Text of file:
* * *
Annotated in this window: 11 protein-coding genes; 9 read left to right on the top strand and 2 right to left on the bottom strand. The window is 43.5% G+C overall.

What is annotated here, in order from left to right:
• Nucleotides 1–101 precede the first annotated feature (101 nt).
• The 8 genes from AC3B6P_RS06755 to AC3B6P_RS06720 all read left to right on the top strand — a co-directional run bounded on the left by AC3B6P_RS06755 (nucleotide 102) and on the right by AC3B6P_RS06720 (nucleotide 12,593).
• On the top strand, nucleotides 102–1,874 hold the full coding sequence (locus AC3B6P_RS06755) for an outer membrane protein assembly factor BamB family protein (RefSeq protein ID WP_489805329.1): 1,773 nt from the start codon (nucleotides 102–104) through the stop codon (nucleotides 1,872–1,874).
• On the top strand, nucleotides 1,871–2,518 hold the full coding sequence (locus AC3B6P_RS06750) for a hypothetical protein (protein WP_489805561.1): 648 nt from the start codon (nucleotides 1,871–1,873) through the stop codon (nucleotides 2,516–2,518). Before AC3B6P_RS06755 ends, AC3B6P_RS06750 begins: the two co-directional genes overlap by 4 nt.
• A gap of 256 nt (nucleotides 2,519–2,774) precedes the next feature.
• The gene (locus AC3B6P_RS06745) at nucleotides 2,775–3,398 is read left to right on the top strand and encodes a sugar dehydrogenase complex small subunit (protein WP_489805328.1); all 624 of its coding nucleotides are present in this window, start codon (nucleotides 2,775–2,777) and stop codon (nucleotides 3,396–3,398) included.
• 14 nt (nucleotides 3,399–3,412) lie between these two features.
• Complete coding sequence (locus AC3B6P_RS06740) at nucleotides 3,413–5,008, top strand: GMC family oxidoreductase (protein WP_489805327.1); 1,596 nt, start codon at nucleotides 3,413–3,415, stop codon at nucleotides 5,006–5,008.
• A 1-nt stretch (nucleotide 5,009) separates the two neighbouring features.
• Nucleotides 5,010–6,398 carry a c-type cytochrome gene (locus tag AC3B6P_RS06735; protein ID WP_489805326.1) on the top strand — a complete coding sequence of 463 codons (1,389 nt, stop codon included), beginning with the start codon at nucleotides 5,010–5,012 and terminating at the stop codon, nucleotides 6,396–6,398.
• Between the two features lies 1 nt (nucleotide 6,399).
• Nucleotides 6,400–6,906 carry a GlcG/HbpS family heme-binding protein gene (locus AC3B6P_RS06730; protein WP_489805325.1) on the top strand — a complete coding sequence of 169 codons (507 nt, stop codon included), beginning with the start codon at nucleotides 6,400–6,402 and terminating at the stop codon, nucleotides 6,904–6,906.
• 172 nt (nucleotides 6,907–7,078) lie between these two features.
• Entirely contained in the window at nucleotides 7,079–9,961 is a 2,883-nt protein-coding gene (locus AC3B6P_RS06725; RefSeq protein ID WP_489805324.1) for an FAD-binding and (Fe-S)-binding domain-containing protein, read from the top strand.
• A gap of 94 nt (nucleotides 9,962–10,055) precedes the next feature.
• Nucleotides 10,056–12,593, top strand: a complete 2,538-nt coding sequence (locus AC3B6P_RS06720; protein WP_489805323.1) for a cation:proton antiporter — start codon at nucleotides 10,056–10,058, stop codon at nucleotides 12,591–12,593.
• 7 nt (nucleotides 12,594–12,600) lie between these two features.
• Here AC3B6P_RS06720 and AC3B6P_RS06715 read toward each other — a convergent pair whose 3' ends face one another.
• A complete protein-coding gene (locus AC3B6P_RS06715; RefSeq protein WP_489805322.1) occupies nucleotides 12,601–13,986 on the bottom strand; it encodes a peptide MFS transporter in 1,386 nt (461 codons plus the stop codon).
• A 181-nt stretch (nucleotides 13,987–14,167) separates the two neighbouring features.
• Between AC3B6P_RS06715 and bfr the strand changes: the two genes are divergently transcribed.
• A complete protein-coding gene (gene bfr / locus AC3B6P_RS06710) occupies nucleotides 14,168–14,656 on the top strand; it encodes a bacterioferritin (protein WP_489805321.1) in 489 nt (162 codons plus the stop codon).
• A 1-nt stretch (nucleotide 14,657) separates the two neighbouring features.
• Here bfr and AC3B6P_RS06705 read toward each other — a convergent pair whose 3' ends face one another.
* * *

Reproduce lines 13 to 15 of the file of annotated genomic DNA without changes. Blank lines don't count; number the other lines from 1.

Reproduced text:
• Between the two features lies 1 nt (nucleotide 6,399).
• Nucleotides 6,400–6,906 carry a GlcG/HbpS family heme-binding protein gene (locus AC3B6P_RS06730; protein WP_489805325.1) on the top strand — a complete coding sequence of 169 codons (507 nt, stop codon included), beginning with the start codon at nucleotides 6,400–6,402 and terminating at the stop codon, nucleotides 6,904–6,906.
• 172 nt (nucleotides 6,907–7,078) lie between these two features.